Dr. Pete E.C. Markowitz

Professor

Department of Physics and

Office: CP 209     Lab: CP 186

Honors Fellow

Tel: (305) 348-1710

Florida International University

Fax:      (305) 348-6700

Miami, Fl 33199

E-mail: markowit@fiu.edu


Check out the current issue of "Physical Review Focus" to see what is new and cool in Physics!

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You might also be interested in checking out the Astronomy "Picture of the Day" web site at NASA. Each day has a different photo and brief explanation.

Spring 2016 Courses:

   PHY 3107, "Advanced Modern Physics"

   Section 1, Tuesdays, Thursdays 9:30-10:45, CP 101. Office hours T,Th 2:00-3:00 pm. Syllabus also available within Blackboard.

   IDH 2004, "Honors Seminar IV"

   Sections 3 and 4, Tuesdays and Thursdays 11:00-12:15, Ryder Business 130. Office hours T,Th 2:00-3:00 pm. Syllabus also available within Blackboard.

   PHY 4905 "Independent Study"

  

   PHY 6939 "Graduate Research"

  

   PHY 7981 "Ph.D. Dissertation"

  

Research Interests:

Electromagnetic Production of Strangeness and few-body form factors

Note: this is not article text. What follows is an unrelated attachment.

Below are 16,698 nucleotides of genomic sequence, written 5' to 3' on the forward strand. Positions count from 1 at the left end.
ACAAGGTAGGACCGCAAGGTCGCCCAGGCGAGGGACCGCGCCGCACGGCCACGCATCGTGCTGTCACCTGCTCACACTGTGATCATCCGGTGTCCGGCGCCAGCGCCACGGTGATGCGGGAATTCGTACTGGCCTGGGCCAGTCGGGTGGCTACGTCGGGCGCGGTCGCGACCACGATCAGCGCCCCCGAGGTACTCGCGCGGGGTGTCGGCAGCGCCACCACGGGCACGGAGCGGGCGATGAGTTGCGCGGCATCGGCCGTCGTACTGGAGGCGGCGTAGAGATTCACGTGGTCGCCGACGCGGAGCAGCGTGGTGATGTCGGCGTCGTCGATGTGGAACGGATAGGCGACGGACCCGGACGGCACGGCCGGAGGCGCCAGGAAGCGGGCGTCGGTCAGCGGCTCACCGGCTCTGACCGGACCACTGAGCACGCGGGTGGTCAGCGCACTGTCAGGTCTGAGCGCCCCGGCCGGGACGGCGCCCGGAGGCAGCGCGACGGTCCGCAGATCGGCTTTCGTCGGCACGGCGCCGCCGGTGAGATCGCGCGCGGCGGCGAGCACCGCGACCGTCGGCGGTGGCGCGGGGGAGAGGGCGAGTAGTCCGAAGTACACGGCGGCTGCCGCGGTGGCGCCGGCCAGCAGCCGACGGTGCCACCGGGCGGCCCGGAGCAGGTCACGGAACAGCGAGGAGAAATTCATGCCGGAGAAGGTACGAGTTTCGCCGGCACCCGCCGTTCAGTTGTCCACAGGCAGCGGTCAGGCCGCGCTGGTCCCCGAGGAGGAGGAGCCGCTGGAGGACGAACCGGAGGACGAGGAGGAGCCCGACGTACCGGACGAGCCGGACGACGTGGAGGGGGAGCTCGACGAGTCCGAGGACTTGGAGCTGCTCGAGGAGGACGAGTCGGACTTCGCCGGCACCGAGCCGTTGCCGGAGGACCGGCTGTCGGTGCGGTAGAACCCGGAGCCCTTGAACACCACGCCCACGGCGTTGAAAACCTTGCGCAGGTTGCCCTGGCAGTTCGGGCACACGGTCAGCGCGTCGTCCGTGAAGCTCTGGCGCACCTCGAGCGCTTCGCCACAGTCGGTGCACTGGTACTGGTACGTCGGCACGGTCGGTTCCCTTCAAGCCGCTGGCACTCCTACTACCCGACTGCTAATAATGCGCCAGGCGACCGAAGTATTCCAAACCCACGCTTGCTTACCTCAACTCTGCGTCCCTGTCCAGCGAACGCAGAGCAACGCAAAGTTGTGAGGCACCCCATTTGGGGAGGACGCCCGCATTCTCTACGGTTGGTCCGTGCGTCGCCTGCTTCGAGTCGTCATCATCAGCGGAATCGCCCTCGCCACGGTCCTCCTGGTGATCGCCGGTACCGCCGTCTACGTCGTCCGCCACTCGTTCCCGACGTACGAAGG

The interaction of an electron and an atomic nucleus is well understood, described by QED (Quantum Electrodynamics). However the interactions of the constituents of the atomic nucleus are less well understood. By using a probe of known interaction type, we can isolate the part of the reaction we do not know.

The Experimental Nuclear Physics Group here at FIU is focussed mostly on work with how quarks in few-body systems behave. I am co-spokesman of a series of experiments ( E94-107, E98-108, and E07-012) at Jeffersons Lab's experimental Hall A exploring how strange quarks are produced and how simple particles containing strange quarks behave. A good list of on-line references is available which describes the theoretical efforts to predict this behavior and past attempts to measure that same behavior.

Elementary Particle Physics

On July 4 2012, the CMS and ATLAS experiments announced the discover of a new particle, which we now know to the the Higgs boson. At FIU, I am the spokesperson of Center for High Energy Physics, Education and Outreach, CHEPREO. CHEPREO is part of the Compact Muon Solenoid (CMS) experiment at CERN's Large Hadron Collider (LHC).   The CMS detector is a general purpose spectrometer designed to run at the highest luminosity at the LHC, which will collide beams of high energy protons into each other. It is also well adapted for studies at the initially lower luminosities. The CMS Collaboration consists of over 2680 scientists and engineers from 182 institutes in 42 countries. The main design goals of CMS are:

  1. a high performance muon detection system,
  2. the best possible electromagnetic calorimetry for electrons/positrons
  3. high quality central tracking
  4. hermetic calorimetry

Professor Reinhold has compiled a page for students to learn about nuclear and particle physics. It should be of general interest.


send email to: markowit@fiu.edu